It was then that Israel volunteered to resolve the problem and relieve all parties of their burden by invading Gaza and destroying Hamas, but that failed as well. Now we know for sure what had been suspected for some time; that Egypt and the Palestinian Authority in Ramallah collaborated with Israel to crush Hamas and restore Abbas’s authority in Gaza.

The siege on Gaza and the system of sanctions imposed on Hamas worldwide left it with no choice but to respond to renewed calls for reconciliation talks in order to end the rift among the Palestinians and relieve the people of Gaza from their plight. However, nothing seemed to change. Hamas was expected to make all the concessions while the other side would be exempted from the need to reciprocate. The Egyptian-sponsored effort would have resulted in Fatah returning to Gaza while Hamas would still be kept out of the West Bank. It is no secret that some Hamas officials were tempted by the offer because of concern over the humanitarian situation in the Gaza Strip. Yet pressure from the grassroots, especially in light of the scandalous conduct of the Palestinian Authority, saved Hamas from another trap. The PA attempt to delay discussion of the UN Goldstone Report played a significant part in this.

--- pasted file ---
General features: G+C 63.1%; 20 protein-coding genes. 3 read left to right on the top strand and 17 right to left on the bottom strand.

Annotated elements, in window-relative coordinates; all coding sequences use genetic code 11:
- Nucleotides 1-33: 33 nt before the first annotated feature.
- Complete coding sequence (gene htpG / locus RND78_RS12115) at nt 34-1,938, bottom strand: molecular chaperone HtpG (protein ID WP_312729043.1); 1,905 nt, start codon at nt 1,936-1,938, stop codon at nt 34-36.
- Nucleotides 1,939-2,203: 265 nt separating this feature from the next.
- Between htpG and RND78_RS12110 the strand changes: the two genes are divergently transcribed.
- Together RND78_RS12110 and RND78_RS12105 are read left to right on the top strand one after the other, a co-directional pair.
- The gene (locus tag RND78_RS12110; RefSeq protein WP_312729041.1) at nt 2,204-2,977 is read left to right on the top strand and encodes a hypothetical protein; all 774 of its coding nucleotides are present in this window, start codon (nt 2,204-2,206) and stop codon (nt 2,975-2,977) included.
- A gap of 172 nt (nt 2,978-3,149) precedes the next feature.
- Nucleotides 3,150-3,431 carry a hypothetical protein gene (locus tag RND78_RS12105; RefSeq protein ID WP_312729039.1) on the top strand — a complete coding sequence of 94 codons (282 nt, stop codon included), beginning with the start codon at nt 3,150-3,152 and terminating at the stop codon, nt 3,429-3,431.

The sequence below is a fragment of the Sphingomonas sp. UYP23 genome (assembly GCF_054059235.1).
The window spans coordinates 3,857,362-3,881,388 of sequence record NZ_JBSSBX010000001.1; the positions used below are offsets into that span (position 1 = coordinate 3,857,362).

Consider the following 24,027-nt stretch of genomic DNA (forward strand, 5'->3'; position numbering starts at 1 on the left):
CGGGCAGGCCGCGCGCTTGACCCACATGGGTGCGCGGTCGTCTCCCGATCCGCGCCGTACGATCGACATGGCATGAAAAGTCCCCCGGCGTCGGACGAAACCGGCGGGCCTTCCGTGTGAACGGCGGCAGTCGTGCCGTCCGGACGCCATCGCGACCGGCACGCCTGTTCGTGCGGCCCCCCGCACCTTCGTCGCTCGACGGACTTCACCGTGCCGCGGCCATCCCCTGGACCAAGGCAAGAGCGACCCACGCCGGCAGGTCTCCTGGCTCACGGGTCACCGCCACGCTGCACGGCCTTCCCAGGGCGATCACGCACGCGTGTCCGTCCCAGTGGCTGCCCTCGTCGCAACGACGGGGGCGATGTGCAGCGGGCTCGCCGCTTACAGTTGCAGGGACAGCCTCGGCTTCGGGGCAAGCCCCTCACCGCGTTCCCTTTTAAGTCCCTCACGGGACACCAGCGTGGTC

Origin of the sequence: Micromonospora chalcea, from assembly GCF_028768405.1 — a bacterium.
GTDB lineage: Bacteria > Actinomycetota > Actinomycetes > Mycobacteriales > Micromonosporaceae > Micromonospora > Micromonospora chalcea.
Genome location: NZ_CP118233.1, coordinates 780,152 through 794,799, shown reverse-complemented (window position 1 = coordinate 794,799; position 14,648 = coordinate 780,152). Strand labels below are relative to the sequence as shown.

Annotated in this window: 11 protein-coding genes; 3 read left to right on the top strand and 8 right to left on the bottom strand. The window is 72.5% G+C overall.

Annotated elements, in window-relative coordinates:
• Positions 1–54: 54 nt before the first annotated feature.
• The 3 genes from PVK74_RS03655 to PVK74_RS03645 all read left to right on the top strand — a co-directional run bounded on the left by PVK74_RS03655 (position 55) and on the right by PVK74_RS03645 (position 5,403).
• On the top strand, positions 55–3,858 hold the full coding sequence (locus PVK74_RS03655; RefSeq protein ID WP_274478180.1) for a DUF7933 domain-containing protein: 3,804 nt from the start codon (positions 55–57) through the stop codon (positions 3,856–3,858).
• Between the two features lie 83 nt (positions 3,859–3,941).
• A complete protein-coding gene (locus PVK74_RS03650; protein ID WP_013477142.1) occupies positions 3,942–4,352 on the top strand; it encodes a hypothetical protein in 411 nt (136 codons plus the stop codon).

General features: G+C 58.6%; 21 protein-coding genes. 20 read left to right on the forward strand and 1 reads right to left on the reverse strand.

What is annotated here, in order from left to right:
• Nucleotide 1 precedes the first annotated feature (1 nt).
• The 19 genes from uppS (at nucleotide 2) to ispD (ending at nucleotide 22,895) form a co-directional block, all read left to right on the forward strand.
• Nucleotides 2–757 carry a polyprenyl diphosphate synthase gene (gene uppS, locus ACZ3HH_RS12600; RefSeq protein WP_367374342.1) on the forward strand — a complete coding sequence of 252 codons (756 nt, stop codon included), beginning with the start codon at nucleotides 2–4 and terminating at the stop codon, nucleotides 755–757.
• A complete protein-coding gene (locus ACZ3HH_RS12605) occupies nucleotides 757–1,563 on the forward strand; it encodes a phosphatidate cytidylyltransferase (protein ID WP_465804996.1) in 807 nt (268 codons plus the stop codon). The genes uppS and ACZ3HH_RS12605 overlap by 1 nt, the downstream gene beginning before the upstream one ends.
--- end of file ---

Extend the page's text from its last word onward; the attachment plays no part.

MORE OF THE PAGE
Indeed, it looks as if “reconciliation” is nothing but a trap aimed at subjugating Hamas. The price of lifting the siege on Gaza and ending the sanctions against Hamas is too high to accept; it would amount to capitulation. As things stand today, Hamas and Fatah share very little in common. Fatah was transformed by the Oslo Accords from a national liberation movement into an agency of collaborators serving Israel. Reconciliation is intended to do the same thing to Hamas, but Hamas has, so far, resisted well. Should it deviate, God forbid, the Palestinian people will have no choice but to produce a new movement that is loyal to the Palestinian dream of a free and independent state, which the Fatah leadership has, since Oslo, sought to kill.

The views expressed in this article belong to the author and do not necessarily reflect the editorial policy of Middle East Monitor.

Categories
ArticleGuest Writers
Show Comments
Show Comments